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San Francisco Local Homeless Coordinating Board
July 24, 2009
Laura Guzman, committee co-chair, chaired this meeting. All were welcomed.
II. Minutes from June 19, 2009
Everyone there reviewed the minutes from the June meeting. There were no changes or edits suggested. Minutes stand as are.
III. 2009 McKinney Application Update
Bridget from Homebase reviewed the newest updates and changes for the 2009 McKinney application.
First the timeline was reviewed. Word from HUD is that the NOFA will not come out anytime before August 15, 2009. They also stated that the application will not be available online on ESNAPS anytime before August 24, 2009.
The exact date the NOFA will be released is still unknown, we can only make assumptions from these dates. A shorter time frame to complete the application is expected, but by law HUD has to give a minimum of 30 days for completion.
Bridget then reviewed the known changes to the 2009 Application that HUD announced via a webcast. (1) The renewal process will be expedited; (2) no reallocation for hold harmless funds; (3) new definition for those that can be served via bonus funding; (4) leveraging and housing emphasis scores will only be determined by the new application; (5) CoCs must report on the coordination of their stimulus funds; (6) grants awarded in 2002/3 must be renewed this year.
With these given changes that HUD announced the Funding Committee then discussed a set of proposed changes to our local application process. In particular the changes would reflect the possible shorter timeline; whom the bonus money can serve; how the application will be scored.
The first proposed change is: should the target population for the bonus money also be families? Also do we still want to prioritize chronically homeless persons? HUD encourages this but did not say specifically if they would score on this.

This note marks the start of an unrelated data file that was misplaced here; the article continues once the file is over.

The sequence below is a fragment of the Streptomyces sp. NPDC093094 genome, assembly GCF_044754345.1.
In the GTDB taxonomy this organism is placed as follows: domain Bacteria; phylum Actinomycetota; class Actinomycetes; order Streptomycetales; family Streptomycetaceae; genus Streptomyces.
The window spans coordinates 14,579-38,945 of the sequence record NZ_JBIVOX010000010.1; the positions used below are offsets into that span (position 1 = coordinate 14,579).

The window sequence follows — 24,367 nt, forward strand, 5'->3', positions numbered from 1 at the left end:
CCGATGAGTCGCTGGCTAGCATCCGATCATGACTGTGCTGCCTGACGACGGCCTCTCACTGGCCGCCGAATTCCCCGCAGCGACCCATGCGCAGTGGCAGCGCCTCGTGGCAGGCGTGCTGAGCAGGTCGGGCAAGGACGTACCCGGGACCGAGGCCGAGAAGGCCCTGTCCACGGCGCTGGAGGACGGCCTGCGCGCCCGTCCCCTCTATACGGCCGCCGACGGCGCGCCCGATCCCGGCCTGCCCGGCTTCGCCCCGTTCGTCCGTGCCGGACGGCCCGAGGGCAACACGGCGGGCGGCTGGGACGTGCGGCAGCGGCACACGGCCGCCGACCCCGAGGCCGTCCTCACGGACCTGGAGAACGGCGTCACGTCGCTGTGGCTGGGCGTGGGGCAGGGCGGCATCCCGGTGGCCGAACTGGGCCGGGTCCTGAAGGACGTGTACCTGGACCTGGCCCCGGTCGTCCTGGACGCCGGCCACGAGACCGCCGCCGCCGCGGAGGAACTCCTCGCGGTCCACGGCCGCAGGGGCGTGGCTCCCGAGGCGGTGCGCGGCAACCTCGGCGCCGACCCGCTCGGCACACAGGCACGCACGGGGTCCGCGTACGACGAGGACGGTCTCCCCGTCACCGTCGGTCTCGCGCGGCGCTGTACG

Gail Gilman asked the representative from Mayor’s Office if there are projects in the pipeline that serve families and would be able to apply and use this funding? There might be some projects that fit the needs of the bonus project and serve families, but the MOH rep didn’t have all the information with her at the time. There is a project for single adults that would work for this funding.
Members of the Funding Committee agreed on the proposal to include agencies that serve families to be targeted for the funding. It was also discussed that although it doesn’t explicitly say it yet, the committee feels HUD will continue its emphasis on serving the chronically homeless and score accordingly. Therefore we should prioritize chronically homeless and the scoring tool should reflect that prioritization.
The new changes dictated by HUD also include the new way to score leverage and housing activity points. These scores will be based entirely on the new application. The committee agreed that more points on the scoring tool should be allocated towards leverage. In order to get more points there, the point values in cultural competency and disability access will be decreased. Also, instead of making “project readiness” a scored category, it will become a threshold category. Those points will also be reallocated to the leverage section.
Locally we already have a policy that our bonus funds be used for housing activities, so we will get full points for that.
The Committee next discussed changes that can be made to our application process for renewal projects. The committee is in agreement that the local process works well and allows us to see our local priorities and also evaluate program performance. However there is benefit to modifying and streamlining the process, for just this year, because we anticipate a shortened timeline
Suggestion was made to have a smaller number of panelists reviewing the application. Also suggested to have less information for the renewal projects to submit. The renewal projects would only have to submit their exhibit two and along with the Homebase Evaluation, would be what the projects were scored on. The renewal projects would not submit the project narrative, the disability narrative, or the cultural competency narrative. However it was noted that this information is included in some way in the Homebase evaluation and therefore the projects would be evaluated on these aspects of their program.